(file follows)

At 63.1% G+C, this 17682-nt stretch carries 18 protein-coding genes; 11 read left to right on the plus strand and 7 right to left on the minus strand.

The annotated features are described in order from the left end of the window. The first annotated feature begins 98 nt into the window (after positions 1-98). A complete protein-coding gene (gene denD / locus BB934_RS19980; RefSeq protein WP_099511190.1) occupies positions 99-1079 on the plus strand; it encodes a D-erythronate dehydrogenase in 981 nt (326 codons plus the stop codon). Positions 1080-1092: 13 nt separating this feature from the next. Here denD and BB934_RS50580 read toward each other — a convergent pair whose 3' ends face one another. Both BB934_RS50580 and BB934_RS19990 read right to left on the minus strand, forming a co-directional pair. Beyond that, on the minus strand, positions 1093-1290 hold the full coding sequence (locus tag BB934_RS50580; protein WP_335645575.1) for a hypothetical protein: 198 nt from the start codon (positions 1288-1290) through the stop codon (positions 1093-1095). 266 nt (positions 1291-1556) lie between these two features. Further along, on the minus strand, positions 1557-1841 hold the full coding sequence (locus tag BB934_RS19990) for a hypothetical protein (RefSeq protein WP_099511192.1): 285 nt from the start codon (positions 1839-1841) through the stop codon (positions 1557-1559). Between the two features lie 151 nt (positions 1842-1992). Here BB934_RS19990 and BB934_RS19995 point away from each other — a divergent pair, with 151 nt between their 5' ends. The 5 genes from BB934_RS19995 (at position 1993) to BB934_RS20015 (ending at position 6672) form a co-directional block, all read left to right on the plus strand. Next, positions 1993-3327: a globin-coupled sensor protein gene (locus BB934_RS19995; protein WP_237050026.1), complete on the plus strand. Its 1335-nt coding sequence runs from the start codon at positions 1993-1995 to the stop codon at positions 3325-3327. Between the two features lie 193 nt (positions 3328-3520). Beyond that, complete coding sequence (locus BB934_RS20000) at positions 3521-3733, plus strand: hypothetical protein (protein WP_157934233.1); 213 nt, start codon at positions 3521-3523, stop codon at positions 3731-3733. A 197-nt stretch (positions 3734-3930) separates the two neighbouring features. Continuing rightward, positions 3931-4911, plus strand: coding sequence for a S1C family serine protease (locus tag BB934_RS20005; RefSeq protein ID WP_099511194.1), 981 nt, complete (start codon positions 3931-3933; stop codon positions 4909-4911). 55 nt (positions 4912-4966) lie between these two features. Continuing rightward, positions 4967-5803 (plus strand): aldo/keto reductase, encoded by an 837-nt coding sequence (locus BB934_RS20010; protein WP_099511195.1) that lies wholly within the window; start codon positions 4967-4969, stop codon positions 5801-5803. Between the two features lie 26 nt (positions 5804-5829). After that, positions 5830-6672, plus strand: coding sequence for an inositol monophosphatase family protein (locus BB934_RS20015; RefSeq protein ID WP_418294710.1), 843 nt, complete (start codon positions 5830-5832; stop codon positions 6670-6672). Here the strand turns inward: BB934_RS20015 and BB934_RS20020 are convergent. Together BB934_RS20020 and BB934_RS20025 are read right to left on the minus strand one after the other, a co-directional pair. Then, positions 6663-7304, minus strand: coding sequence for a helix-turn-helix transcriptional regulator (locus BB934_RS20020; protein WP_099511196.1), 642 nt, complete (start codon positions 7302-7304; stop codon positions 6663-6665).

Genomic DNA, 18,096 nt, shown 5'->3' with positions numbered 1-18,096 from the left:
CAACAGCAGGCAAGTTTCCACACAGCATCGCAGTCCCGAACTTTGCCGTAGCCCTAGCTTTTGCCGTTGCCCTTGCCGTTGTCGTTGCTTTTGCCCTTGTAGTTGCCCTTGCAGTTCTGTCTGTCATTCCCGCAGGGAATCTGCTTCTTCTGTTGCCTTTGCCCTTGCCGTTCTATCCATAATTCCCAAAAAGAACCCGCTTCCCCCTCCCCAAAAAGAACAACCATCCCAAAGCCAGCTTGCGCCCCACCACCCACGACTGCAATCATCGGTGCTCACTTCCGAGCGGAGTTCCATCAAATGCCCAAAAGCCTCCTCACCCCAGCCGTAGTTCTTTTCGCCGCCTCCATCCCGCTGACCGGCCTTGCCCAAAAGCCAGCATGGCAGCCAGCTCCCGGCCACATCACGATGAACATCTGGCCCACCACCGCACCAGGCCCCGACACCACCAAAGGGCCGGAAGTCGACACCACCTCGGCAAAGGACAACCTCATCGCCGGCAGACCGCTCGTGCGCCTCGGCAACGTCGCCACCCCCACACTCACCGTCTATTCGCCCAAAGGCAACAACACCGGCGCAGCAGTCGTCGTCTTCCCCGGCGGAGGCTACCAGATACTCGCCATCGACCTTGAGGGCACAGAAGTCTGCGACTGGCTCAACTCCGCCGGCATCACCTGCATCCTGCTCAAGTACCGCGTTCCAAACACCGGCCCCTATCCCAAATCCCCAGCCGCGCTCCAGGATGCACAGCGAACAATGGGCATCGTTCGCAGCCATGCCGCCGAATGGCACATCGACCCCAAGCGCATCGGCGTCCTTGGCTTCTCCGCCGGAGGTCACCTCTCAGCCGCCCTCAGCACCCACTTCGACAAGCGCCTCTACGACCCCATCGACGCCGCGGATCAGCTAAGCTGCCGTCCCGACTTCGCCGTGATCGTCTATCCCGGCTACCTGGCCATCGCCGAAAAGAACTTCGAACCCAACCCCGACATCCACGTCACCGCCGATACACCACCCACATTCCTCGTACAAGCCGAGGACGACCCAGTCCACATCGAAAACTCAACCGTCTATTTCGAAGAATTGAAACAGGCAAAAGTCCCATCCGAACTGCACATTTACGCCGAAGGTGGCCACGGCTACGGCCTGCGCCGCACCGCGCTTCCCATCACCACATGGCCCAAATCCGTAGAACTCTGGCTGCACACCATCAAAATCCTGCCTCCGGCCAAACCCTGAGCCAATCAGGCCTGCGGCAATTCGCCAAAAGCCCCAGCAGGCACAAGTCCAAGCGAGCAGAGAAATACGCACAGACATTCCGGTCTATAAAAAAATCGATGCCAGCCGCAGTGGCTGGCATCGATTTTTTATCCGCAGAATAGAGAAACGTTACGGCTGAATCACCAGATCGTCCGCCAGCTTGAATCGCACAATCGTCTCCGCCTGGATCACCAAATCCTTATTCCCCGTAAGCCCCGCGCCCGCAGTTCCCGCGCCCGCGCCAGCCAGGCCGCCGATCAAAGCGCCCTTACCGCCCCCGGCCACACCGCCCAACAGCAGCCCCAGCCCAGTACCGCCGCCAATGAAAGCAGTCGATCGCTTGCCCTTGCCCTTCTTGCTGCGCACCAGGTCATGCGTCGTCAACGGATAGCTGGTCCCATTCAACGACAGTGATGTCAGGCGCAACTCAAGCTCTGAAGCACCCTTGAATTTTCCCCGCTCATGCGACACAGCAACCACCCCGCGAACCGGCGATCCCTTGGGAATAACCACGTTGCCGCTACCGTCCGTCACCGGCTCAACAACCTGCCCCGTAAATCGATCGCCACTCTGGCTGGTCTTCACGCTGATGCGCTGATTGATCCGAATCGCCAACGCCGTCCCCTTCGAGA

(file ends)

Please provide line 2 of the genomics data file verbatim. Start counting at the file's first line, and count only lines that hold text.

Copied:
The annotated features are described in order from the left end of the window. The first annotated feature begins 98 nt into the window (after positions 1-98). A complete protein-coding gene (gene denD / locus BB934_RS19980; RefSeq protein WP_099511190.1) occupies positions 99-1079 on the plus strand; it encodes a D-erythronate dehydrogenase in 981 nt (326 codons plus the stop codon). Positions 1080-1092: 13 nt separating this feature from the next. Here denD and BB934_RS50580 read toward each other — a convergent pair whose 3' ends face one another. Both BB934_RS50580 and BB934_RS19990 read right to left on the minus strand, forming a co-directional pair. Beyond that, on the minus strand, positions 1093-1290 hold the full coding sequence (locus tag BB934_RS50580; protein WP_335645575.1) for a hypothetical protein: 198 nt from the start codon (positions 1288-1290) through the stop codon (positions 1093-1095). 266 nt (positions 1291-1556) lie between these two features. Further along, on the minus strand, positions 1557-1841 hold the full coding sequence (locus tag BB934_RS19990) for a hypothetical protein (RefSeq protein WP_099511192.1): 285 nt from the start codon (positions 1839-1841) through the stop codon (positions 1557-1559). Between the two features lie 151 nt (positions 1842-1992). Here BB934_RS19990 and BB934_RS19995 point away from each other — a divergent pair, with 151 nt between their 5' ends. The 5 genes from BB934_RS19995 (at position 1993) to BB934_RS20015 (ending at position 6672) form a co-directional block, all read left to right on the plus strand. Next, positions 1993-3327: a globin-coupled sensor protein gene (locus BB934_RS19995; protein WP_237050026.1), complete on the plus strand. Its 1335-nt coding sequence runs from the start codon at positions 1993-1995 to the stop codon at positions 3325-3327. Between the two features lie 193 nt (positions 3328-3520). Beyond that, complete coding sequence (locus BB934_RS20000) at positions 3521-3733, plus strand: hypothetical protein (protein WP_157934233.1); 213 nt, start codon at positions 3521-3523, stop codon at positions 3731-3733. A 197-nt stretch (positions 3734-3930) separates the two neighbouring features. Continuing rightward, positions 3931-4911, plus strand: coding sequence for a S1C family serine protease (locus tag BB934_RS20005; RefSeq protein ID WP_099511194.1), 981 nt, complete (start codon positions 3931-3933; stop codon positions 4909-4911). 55 nt (positions 4912-4966) lie between these two features. Continuing rightward, positions 4967-5803 (plus strand): aldo/keto reductase, encoded by an 837-nt coding sequence (locus BB934_RS20010; protein WP_099511195.1) that lies wholly within the window; start codon positions 4967-4969, stop codon positions 5801-5803. Between the two features lie 26 nt (positions 5804-5829). After that, positions 5830-6672, plus strand: coding sequence for an inositol monophosphatase family protein (locus BB934_RS20015; RefSeq protein ID WP_418294710.1), 843 nt, complete (start codon positions 5830-5832; stop codon positions 6670-6672). Here the strand turns inward: BB934_RS20015 and BB934_RS20020 are convergent. Together BB934_RS20020 and BB934_RS20025 are read right to left on the minus strand one after the other, a co-directional pair. Then, positions 6663-7304, minus strand: coding sequence for a helix-turn-helix transcriptional regulator (locus BB934_RS20020; protein WP_099511196.1), 642 nt, complete (start codon positions 7302-7304; stop codon positions 6663-6665).